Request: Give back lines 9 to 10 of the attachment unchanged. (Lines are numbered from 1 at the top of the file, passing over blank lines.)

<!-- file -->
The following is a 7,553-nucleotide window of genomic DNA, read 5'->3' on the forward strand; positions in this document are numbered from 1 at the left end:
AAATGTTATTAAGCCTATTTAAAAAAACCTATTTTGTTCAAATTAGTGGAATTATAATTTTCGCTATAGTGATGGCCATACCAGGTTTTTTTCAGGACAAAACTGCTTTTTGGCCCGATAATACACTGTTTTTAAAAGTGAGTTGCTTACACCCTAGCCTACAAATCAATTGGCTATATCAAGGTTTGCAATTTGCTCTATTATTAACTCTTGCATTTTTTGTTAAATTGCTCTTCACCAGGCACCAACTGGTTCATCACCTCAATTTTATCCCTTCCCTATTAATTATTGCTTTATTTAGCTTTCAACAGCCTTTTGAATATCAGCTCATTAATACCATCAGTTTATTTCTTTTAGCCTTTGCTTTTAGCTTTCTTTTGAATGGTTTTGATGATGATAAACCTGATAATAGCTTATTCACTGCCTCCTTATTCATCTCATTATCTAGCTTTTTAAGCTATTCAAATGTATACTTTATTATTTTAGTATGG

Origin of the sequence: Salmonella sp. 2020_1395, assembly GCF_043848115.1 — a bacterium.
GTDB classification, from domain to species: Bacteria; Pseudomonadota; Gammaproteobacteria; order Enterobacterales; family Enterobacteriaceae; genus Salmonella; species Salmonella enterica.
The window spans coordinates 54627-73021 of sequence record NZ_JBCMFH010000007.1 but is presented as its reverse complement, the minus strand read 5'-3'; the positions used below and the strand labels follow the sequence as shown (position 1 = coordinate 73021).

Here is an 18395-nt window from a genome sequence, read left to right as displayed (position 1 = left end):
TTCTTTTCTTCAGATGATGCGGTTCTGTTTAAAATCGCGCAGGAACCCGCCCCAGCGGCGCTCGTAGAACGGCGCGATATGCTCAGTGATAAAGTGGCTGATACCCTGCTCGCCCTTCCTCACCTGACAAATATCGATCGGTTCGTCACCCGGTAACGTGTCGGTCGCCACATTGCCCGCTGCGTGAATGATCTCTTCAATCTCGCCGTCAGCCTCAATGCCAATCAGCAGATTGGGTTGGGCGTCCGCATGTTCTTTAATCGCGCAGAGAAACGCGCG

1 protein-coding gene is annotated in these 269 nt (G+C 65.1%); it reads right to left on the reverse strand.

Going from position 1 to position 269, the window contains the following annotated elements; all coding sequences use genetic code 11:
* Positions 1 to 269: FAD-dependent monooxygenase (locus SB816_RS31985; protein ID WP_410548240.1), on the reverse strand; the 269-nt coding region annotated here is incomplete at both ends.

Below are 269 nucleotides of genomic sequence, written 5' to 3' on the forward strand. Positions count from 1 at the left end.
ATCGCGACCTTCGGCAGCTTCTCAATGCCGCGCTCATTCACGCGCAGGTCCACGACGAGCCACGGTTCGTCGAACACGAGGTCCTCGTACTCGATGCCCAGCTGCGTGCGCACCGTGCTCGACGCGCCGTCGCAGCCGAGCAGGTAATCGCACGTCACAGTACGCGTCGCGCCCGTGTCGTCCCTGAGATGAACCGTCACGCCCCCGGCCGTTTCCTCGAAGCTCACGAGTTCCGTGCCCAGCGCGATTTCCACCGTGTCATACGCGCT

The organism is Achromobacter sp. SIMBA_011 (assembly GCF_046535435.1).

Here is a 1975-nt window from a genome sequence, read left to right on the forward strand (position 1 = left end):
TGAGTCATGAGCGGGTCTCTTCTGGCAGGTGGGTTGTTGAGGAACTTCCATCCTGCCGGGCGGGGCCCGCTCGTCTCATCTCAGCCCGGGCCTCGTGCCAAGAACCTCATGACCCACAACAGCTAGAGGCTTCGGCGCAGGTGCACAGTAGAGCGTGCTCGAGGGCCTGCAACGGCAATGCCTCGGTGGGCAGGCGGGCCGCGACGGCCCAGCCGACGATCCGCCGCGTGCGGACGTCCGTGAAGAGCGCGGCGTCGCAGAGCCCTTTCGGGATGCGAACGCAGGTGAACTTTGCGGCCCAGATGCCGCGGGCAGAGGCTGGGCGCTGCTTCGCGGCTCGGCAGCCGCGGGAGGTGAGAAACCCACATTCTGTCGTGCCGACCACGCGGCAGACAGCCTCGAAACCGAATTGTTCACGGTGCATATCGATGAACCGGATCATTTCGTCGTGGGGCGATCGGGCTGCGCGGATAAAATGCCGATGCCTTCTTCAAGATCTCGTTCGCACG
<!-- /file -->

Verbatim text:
Going from position 1 to position 269, the window contains the following annotated elements; all coding sequences use genetic code 11:
* Positions 1 to 269: FAD-dependent monooxygenase (locus SB816_RS31985; protein ID WP_410548240.1), on the reverse strand; the 269-nt coding region annotated here is incomplete at both ends.